Tietz residents, guests reflect on Holocaust

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Luscher’s father was a survivor who escaped to the state that would...

By Courtney Dentch

To Tamar Luscher, a Bay Terrace woman whose parents were Jewish children in Germany when the Nazis took control of the country, there are Holocaust survivors and Holocaust victims.

Luscher’s father was a survivor who escaped to the state that would become Israel, while her mother was a victim who turned herself in to the German police after her family was sent to a death camp.

“My mother never showed enough anger to satisfy me. But I have to ask if I have the right to be angrier than she was,” Luscher said of her mother, who lived through the war to tell her story. “I am a daughter of a Holocaust victim who remained a victim both physically and mentally all her life.”

Luscher, the educational director at Shelter Rock Jewish Center on Long Island, was one of those who shared their thoughts on the Holocaust at the annual memorial service at Margaret Tietz Nursing and Rehabilitative Center in Jamaica Hills Sunday. The ceremony marked the Jewish commemoration of Yom HaShoah, or Holocaust Remembrance Day, and featured a candle lighting to honor different groups of the people killed.

“It is through the memories and survivor stories we educate future generations,” said Assemblyman Mark Weprin (D-Bayside).

The day also celebrated the 20th anniversary of the dedication of the center’s Torah scroll, Rabbi Esor Ben Sorek said. The scroll of the Jewish bible was written in 1901 and taken from a synagogue in Votice, Czechoslovakia when the Nazis swept through the country, he said.

“When (Adolf) Hitler’s army invaded Czechoslovakia, they took the Jewish relics and sacred artifacts and brought them to Germany, where they waited to build a museum of an exterminated people,” he said.

When World War II ended, the relics were taken from Germany to England, where they were sent to synagogues and Jewish centers around the world, Ben Sorek said. The Tietz Nursing and Rehabilitation Center, where many of the residents are Holocaust survivors, was the first nursing home to receive one of the relics in 1984, he said.

Luscher, who gave the keynote address at the ceremony, spoke of the different experiences of her father — the survivor— and mother — the victim — during the Holocaust. Both were children about age 10 when Hitler came to power. Her father and his family left the country for Israel, where he grew up fighting against the Germans and later in wars in Israel.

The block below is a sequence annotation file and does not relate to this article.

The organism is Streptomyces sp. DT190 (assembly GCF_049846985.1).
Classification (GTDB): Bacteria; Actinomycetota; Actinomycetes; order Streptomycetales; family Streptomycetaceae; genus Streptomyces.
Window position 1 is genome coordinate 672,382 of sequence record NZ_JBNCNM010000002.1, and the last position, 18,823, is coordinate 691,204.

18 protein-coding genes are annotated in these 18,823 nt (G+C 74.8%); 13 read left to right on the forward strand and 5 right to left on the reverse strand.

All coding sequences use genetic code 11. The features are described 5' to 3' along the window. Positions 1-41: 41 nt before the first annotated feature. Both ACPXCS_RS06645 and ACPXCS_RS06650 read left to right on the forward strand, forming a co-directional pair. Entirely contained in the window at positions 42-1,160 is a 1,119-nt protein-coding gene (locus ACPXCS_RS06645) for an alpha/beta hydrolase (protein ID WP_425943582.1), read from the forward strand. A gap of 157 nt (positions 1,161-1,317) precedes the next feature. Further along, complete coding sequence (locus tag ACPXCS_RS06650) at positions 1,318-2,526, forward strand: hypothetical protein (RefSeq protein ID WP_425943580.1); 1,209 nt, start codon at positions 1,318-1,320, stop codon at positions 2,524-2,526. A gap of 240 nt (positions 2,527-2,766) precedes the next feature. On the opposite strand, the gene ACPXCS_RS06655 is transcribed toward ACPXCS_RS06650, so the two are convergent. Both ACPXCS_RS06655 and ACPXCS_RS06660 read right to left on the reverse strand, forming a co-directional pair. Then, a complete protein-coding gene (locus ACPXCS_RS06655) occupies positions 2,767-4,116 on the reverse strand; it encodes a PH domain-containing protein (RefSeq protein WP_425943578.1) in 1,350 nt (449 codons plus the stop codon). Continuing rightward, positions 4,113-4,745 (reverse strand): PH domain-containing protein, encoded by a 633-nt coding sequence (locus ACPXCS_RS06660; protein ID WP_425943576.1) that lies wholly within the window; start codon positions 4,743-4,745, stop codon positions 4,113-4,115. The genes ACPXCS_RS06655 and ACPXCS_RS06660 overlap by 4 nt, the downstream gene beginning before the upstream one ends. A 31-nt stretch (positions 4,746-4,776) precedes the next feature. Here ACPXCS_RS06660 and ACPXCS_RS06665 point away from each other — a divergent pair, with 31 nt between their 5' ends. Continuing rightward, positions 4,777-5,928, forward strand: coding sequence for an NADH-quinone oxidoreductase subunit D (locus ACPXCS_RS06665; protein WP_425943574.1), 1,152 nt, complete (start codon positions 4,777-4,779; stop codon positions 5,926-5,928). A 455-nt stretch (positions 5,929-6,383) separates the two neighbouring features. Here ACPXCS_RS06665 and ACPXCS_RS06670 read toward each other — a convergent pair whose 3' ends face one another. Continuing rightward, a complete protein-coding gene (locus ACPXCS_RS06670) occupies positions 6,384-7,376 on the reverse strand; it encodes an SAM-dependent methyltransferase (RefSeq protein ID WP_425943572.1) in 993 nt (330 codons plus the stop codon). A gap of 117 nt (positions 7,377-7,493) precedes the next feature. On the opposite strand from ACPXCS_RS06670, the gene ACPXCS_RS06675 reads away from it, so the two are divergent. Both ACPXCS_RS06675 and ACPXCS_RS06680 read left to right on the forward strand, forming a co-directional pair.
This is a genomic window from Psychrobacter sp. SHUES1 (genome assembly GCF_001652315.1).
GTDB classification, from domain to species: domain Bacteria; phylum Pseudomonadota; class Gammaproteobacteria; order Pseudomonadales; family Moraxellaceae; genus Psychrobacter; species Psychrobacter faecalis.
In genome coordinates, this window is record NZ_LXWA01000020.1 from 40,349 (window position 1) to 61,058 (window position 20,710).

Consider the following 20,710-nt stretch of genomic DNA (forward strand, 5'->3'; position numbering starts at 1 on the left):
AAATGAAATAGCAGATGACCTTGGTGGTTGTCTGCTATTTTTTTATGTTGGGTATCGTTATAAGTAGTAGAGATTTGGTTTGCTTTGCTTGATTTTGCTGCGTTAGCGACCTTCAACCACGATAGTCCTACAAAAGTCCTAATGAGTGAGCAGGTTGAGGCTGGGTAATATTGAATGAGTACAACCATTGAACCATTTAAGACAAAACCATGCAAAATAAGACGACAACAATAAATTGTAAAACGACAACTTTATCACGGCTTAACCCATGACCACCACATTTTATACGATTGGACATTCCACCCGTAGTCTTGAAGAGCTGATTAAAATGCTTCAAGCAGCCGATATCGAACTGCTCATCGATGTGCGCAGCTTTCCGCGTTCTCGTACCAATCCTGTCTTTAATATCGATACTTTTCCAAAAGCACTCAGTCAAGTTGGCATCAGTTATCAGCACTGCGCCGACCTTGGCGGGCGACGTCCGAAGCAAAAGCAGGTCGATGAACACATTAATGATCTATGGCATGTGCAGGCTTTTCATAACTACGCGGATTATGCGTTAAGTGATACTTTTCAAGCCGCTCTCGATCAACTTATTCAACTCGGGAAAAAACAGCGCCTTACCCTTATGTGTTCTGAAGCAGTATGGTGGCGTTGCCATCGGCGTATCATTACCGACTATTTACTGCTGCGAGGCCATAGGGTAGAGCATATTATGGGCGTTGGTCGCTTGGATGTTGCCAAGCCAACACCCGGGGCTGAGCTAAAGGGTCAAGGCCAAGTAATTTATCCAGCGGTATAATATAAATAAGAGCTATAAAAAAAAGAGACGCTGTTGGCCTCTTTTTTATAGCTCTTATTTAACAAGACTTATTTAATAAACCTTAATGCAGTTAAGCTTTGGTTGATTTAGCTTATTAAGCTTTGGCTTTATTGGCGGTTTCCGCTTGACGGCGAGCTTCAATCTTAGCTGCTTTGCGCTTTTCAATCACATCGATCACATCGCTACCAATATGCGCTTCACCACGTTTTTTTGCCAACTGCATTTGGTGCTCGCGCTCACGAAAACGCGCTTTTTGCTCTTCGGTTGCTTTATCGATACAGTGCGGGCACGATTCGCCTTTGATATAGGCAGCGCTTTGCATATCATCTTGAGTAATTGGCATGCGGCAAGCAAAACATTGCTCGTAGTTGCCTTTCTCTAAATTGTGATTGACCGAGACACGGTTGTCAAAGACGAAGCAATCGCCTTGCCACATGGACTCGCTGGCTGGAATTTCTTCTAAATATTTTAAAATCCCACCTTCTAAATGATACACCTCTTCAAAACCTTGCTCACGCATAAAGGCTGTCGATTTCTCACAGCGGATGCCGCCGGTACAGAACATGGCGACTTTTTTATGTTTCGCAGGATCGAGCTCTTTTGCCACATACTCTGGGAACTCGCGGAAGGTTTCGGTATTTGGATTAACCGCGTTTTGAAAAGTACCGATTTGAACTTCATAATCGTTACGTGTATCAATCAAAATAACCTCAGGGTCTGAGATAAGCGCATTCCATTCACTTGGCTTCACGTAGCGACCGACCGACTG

“Surviving meant becoming a minesweeper and a paratrooper and doing what you have to ensure you will stay standing,” she said. “And so he became my role model.”

Luscher’s mother, who was a resident at the Tietz center, chose to stay in Germany, she said. Her mother was quarantined in a German hospital for a prolonged period after she fell ill with scarlet fever and typhus. When she was released from the hospital at age 13, there was no one to pick her up and no one home to welcome her, Luscher said.

“The shopkeepers told her to run, that her mother and sister had been picked up,” she said.

But Luscher’s mother did not run.

“At 13 years old, an age when most of our children are studying for their bar and bat mitzvahs, my mother went to the police station and turned herself in, preferring death alongside her family to a life without them,” she said.

Her mother was sent to the Bergen-Belsen death camp with her family. She was freed when the war ended, Luscher said.

And while the Holocaust raises many questions of faith, emotion and human cruelty, the stories of survivors and victims are what matter, Ben Sorek said.

“We may not have the answers, but we must at least tell the story,” he said. “We must remind, not others but ourselves, what was done and what was not done.”

Reach reporter Courtney Dentch by e-mail at, or by phone at 718-229-0300, Ext. 138.

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